Fall is upon us, football is kicking off in many areas, states are continuing to try to re-open operations and the economy is in a fragile state dealing with the pandemic. July and August saw strong growth in the stock market even while the economic recovery has been slow. September has opened with the market pulling back off highs as investors gauge the ongoing struggles in the economy. Mike Reeves, independent fiduciary financial advisor of Strategic Wealth Designers joined the newscast to offer insight into where the stock market heads for the rest of 2020. He says several factors will contribute to how the market fares in the months ahead.
“A lot of people think a vaccine arrives, November 1st, December 1st, whatever it may be and that solves everything, but it’s not that simple,” Reeves says. “I definitely believe the market will get a pop from a vaccine being readily available but you have people who won’t take it, you have others who will want the 2.0 version which will likely show up a few months after the first one. You also won’t see states going from zero to 100 immediately. It would be ideal from an economic standpoint, but it won’t happen. The ramp up will be gradual.”
The stock market pulled back sharply to open September. Tech stocks which had soared to all-time highs were especially hit hard. For investors, the continued down, up down, up has been difficult to accurately project the months ahead. Reeves says expect more turbulence the rest of the year.
“Asset allocation is so important for your financial portfolio. 2020 has been a great example of how you can’t time the market,” Reeves says. “Everyone was riding high on the 10-year bull run in the stock market earlier this year. March arrives and some investors portfolios were whacked down by 30-40%. Then the market goes on a tear for the fastest growth in a 50-day period in the entire history of the stock market. Now we are seeing a pull back again. With the election, the expected vaccine and continued trade war talks bubbling under the surface, it should be certain that more choppy trading is ahead for investors.”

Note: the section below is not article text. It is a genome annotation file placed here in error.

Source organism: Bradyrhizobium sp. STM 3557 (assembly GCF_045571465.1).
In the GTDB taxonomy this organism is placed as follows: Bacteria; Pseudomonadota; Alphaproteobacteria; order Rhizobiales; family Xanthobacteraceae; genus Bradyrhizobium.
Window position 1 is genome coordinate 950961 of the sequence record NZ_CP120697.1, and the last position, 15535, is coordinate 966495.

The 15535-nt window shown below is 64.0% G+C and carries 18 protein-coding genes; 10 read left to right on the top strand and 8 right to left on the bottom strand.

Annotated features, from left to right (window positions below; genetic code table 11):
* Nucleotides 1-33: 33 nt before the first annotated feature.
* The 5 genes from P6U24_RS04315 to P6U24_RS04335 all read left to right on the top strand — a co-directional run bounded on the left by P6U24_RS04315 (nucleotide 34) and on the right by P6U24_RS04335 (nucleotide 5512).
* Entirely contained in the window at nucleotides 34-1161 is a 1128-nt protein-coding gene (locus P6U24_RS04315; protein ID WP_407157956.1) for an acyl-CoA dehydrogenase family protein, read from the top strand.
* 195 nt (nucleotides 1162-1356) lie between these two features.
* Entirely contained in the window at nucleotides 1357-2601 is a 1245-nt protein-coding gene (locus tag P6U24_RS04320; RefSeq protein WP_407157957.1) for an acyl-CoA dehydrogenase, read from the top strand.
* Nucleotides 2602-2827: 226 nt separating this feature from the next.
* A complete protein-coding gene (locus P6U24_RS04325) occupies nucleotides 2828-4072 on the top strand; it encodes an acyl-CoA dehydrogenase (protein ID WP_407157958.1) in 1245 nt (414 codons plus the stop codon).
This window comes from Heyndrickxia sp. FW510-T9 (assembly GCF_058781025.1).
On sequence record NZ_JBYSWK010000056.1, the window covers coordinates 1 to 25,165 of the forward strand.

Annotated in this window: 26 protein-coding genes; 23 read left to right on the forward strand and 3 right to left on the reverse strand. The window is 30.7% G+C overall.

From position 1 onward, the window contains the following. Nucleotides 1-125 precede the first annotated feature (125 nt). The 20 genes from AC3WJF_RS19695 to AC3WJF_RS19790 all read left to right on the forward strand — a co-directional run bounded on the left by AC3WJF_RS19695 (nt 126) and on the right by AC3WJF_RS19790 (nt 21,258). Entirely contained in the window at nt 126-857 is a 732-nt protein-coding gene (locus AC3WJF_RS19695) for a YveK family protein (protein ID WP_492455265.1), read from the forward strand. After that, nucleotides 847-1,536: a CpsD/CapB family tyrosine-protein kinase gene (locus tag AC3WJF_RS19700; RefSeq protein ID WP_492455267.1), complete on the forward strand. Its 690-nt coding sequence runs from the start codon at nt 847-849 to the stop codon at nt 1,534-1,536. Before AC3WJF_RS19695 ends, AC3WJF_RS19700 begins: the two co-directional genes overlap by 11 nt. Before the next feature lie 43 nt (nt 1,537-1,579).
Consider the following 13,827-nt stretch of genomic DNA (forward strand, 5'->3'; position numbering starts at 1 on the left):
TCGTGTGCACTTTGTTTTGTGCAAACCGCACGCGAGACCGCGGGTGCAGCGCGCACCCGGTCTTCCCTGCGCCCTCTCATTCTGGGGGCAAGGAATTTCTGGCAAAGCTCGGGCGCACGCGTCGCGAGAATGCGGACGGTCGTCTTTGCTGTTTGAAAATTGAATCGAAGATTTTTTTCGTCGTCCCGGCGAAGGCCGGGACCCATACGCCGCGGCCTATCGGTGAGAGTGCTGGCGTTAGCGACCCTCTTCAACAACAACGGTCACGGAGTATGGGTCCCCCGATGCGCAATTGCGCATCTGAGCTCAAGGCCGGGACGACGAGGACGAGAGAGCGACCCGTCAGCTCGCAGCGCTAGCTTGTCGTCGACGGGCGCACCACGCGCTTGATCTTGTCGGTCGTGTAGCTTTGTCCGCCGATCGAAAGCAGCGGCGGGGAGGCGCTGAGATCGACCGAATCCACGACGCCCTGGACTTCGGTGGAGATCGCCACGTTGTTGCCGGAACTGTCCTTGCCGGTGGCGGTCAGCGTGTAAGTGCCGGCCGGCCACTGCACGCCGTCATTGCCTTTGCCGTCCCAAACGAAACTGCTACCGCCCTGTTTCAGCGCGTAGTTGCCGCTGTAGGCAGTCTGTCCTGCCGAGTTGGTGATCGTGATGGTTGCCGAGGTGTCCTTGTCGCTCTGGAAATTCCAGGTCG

The final wildcard for the economy centers around the Federal Reserve. Throughout the pandemic, the Fed has fired big shot after big shot of stimulus into the markets, propping up sectors that would have wilted without the Fed’s support. Once the election goes by and a vaccine has curtailed the coronavirus, the market will see stabilization and eyes will turn to the Fed to see how they ease their aide they have been providing. Reeves believes the Fed will be slow to ease their support to make sure that the American economy is truly stabilized for 2021 and beyond.